I have to acknowledge the innovative approach to funding community groups taken by one local Council. They’re launching a lottery and are promising that 50% of the ticket money will be given to good causes. I remember years ago when working on a hospice project looking at the economics of local lotteries. They can be very good ways to grow income.
However the tragedy of lotteries is that too often, it is those who cannot really afford to play who gamble money they cannot afford in the hope of winning. The lure of a prize keeps them buying tickets. The links between lotteries and poverty are well documented. What’s more many I suspect will be unhappy to see their Council promoting gambling; it certainly runs counter to my values as a Quaker.
So what is the answer? Government funding cuts continue to bite, yet local authorities have a statutory obligation to support the vulnerable in our society. It’s a tough place to be. But I think the answer lies oddly in democracy itself.
Councils are, when you think about it, community enterprises that operate for the good of those that live within its borders. To me, parish, district and county councils are social enterprises, democratically managed by people we elect from amongst us to run services on our behalf.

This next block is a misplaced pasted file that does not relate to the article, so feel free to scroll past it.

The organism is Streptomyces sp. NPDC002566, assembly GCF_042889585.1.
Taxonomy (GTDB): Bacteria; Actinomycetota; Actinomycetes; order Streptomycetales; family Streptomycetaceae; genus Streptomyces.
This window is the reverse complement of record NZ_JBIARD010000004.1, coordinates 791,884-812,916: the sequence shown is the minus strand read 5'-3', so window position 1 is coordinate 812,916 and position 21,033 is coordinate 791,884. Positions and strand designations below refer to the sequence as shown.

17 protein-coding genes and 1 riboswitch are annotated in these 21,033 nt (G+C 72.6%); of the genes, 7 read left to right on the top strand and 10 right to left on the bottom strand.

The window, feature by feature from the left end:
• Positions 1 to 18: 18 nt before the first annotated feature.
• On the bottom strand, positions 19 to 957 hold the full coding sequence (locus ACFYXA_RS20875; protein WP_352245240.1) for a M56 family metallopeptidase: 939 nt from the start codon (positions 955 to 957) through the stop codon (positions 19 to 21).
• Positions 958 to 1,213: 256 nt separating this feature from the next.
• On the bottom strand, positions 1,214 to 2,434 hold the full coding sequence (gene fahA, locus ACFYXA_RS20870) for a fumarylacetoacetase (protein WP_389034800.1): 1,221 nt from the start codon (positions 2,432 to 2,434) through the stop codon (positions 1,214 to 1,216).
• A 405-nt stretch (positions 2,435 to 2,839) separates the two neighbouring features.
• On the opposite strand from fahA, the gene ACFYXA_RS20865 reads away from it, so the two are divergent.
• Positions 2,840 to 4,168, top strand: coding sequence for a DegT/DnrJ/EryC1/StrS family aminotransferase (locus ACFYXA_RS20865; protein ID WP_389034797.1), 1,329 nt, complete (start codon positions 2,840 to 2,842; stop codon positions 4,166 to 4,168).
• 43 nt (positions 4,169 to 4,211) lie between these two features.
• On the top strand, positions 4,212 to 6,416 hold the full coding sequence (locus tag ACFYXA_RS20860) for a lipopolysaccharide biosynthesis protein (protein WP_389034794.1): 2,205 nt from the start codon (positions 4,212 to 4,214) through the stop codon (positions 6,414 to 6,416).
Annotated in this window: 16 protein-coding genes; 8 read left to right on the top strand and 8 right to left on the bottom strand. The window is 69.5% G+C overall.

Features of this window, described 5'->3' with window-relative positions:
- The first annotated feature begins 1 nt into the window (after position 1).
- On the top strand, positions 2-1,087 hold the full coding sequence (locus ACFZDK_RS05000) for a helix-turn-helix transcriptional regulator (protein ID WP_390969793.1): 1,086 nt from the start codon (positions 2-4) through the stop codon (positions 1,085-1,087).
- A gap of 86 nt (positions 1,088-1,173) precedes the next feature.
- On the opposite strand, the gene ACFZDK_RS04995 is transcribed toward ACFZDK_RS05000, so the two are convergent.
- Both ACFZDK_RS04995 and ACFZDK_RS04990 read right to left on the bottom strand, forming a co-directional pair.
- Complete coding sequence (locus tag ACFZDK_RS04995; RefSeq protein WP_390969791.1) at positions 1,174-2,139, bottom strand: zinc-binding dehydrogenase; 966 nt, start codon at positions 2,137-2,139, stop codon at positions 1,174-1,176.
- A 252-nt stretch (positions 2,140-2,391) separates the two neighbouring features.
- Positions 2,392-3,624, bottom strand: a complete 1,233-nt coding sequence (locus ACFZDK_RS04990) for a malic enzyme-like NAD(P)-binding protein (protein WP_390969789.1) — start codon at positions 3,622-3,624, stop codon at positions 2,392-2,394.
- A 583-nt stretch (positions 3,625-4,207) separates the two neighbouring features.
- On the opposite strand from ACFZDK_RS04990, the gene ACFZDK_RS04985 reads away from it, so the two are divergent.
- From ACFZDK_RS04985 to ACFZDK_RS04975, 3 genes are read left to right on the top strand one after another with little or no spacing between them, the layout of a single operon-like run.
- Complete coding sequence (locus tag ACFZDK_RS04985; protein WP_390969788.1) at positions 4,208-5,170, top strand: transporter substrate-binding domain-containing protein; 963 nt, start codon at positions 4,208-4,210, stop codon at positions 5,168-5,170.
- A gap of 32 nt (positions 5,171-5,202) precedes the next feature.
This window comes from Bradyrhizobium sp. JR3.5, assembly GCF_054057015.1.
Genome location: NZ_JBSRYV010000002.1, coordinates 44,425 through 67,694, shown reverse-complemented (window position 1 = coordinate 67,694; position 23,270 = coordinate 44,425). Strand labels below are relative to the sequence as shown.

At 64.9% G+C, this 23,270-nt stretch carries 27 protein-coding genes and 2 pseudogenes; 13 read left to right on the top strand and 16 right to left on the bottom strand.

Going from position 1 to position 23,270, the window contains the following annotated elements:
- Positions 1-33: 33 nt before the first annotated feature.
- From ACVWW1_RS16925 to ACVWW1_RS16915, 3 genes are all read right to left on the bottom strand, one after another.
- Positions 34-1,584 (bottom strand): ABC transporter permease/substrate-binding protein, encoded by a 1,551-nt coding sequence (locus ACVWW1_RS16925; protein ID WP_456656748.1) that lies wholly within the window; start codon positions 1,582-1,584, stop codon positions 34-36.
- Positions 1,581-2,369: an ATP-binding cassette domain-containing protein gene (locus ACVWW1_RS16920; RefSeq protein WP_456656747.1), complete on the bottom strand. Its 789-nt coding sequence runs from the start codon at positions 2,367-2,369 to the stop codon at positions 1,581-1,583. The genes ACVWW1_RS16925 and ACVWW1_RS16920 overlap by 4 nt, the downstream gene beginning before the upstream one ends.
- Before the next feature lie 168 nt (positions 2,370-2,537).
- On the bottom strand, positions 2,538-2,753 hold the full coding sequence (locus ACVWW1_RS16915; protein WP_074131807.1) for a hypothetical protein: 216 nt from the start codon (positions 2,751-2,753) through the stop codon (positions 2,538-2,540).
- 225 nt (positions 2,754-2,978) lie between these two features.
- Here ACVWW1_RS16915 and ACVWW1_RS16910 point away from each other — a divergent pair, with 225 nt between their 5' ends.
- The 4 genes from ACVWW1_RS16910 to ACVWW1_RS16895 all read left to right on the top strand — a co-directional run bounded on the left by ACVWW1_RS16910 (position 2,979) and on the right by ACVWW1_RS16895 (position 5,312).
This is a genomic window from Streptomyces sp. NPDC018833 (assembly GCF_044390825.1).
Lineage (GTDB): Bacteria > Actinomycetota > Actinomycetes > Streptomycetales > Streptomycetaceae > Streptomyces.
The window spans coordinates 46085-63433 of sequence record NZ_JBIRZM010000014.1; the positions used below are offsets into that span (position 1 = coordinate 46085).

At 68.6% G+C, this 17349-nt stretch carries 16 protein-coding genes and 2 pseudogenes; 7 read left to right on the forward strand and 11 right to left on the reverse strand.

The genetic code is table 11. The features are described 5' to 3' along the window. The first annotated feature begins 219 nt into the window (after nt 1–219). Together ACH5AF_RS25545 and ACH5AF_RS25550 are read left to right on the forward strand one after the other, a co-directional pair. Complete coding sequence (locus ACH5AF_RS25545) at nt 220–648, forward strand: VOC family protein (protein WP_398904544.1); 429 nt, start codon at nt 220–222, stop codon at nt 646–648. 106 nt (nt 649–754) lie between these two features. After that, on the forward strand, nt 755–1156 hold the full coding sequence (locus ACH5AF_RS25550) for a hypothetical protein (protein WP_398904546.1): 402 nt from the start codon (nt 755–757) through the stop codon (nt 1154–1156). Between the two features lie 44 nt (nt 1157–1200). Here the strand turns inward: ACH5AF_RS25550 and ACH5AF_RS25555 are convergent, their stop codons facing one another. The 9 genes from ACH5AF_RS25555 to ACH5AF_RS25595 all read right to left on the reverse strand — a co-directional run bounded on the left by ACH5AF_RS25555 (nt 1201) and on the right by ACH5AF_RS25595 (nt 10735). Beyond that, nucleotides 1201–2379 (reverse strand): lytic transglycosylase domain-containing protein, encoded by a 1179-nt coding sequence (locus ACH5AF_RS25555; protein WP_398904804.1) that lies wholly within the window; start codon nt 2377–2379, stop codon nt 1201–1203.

Yet somehow, this fact of collective ownership and collective responsibility seems to have been forgotten. Party politics doesn’t help, nor does a reluctance to take any risk. So what is the answer? I think it’s time Councils started to see themselves as social enterprises.
Councils face a unique opportunity to innovate and generate income in a variety of ways. They have the advantage of being trusted organisations, with ready access to affordable finance, professional staff and often assets that could be more creatively used.
The solution I feel is not for big change led from the top, but many small steps taken by those at the grassroots of the organisation. New partnerships, blending council management skills with charitable expertise can transform services, making them more profitable and better too.
Success will not come from hiring in experts who claim to have the answers. Better to listen to those that ask the right questions. Better to support front line staff in developing and testing new ideas. That way everybody can win, not just the person lucky enough to buy the winning ticket.